2001: a Garden of Personnal Mirrors, performed by folk singer Naomi Gardner, was to serve as promotional music for the film.
Half a century after its release, 2001: A Space Odyssey still delivers some secrets. If the soundtrack of Stanley Kubrick’s masterpiece is for many inseparable from the grandiose images that compose it, the choice of music has been the subject of much discussion. In 1968, the director had asked his publicist Mike Kaplan to record a song intended to promote the film. 52 years later, 2001: A Garden of Personal Mirrors has just been revealed to the general public.
It was during a meeting with MGM Records and Stanley Kubrick, intended to assess the potential of another song to appear in the feature film, that Kaplan was commissioned, says the Guardian . The director of Dr Folamour wanted a hit to get people talking about his new and gigantic project. Playing the piano himself, accompanied by the voice of folk singer Naomi Gardner, the publicist presented the finished product after hours of work.
“The intention of the single was to capture the different reactions that 2001 aroused in spectators and the media, the many levels of interpretation and appreciation, from its hypnotic visuals to its metaphysical illuminations. We also wanted to arouse the curiosity of the public who had not yet seen what was becoming a cultural phenomenon.Mike Kaplan explained to The Observer.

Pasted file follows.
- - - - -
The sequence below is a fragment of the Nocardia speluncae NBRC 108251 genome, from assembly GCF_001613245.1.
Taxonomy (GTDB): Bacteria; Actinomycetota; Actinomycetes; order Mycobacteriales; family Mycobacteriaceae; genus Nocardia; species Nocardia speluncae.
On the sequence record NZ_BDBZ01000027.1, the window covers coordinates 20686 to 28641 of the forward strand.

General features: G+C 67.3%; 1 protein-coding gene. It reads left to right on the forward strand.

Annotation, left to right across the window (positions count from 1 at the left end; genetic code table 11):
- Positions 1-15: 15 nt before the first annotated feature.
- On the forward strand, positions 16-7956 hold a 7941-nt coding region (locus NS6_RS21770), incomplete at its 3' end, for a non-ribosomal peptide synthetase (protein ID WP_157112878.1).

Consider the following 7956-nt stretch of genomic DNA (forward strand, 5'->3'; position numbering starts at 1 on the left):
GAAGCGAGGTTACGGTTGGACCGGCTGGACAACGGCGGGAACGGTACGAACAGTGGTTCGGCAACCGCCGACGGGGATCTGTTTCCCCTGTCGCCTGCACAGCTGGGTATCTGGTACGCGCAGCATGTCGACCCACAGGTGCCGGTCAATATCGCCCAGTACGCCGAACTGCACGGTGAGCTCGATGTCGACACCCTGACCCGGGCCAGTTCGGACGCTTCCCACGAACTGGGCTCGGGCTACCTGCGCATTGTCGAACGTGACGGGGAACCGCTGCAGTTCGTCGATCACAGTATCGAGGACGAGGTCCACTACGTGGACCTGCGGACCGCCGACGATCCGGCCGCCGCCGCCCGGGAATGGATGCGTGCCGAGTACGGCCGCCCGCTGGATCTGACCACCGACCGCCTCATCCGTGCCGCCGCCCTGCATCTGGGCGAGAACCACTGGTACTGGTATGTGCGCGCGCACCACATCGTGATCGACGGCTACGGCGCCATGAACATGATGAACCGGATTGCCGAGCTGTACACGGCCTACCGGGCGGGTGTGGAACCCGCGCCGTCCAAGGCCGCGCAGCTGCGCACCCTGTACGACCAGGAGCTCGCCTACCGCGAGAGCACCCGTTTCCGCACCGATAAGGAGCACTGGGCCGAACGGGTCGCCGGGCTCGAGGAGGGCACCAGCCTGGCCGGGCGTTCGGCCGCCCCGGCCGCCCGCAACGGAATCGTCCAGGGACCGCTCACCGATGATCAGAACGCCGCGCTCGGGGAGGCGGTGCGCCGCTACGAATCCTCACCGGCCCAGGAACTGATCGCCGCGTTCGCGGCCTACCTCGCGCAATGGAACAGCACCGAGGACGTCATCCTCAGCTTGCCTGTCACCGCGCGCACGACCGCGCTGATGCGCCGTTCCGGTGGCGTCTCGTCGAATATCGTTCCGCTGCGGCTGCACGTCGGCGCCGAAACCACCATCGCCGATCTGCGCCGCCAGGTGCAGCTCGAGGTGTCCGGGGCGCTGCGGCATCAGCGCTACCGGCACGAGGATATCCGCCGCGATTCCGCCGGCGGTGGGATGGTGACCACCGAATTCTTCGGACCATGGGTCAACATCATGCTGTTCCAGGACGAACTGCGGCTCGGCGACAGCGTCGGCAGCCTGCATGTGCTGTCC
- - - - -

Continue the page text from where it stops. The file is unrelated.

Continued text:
But the filmmaker was not convinced. No matter how much he admitted to liking the song, it did not meet his expectations. The two men never raised the subject again, but will continue to work together on Clockwork Orange. Remained all his years in a box, the title was finally played a few weeks ago by Radio Scala, an English station dedicated to classical music, and published by the small independent label Wave Theory Records.
Mike Kaplan is not the only one to have paid the price for Stanley Kubrick’s perfectionism. Composer Alex North (A streetcar named desire, Viva zapata, Spartacus) was originally tasked with writing the entire soundtrack for 2001. Once the work was completed and presented, its creation met with the categorical refusal of Stanley Kubrick. The result was not conclusive enough for the director, who preferred to draw on the classical repertoire: Le Beau Danube bleu by Johann Strauss, several pieces by György Ligeti and Thus spoke Zarathustra by Richard Strauss for the opening scene.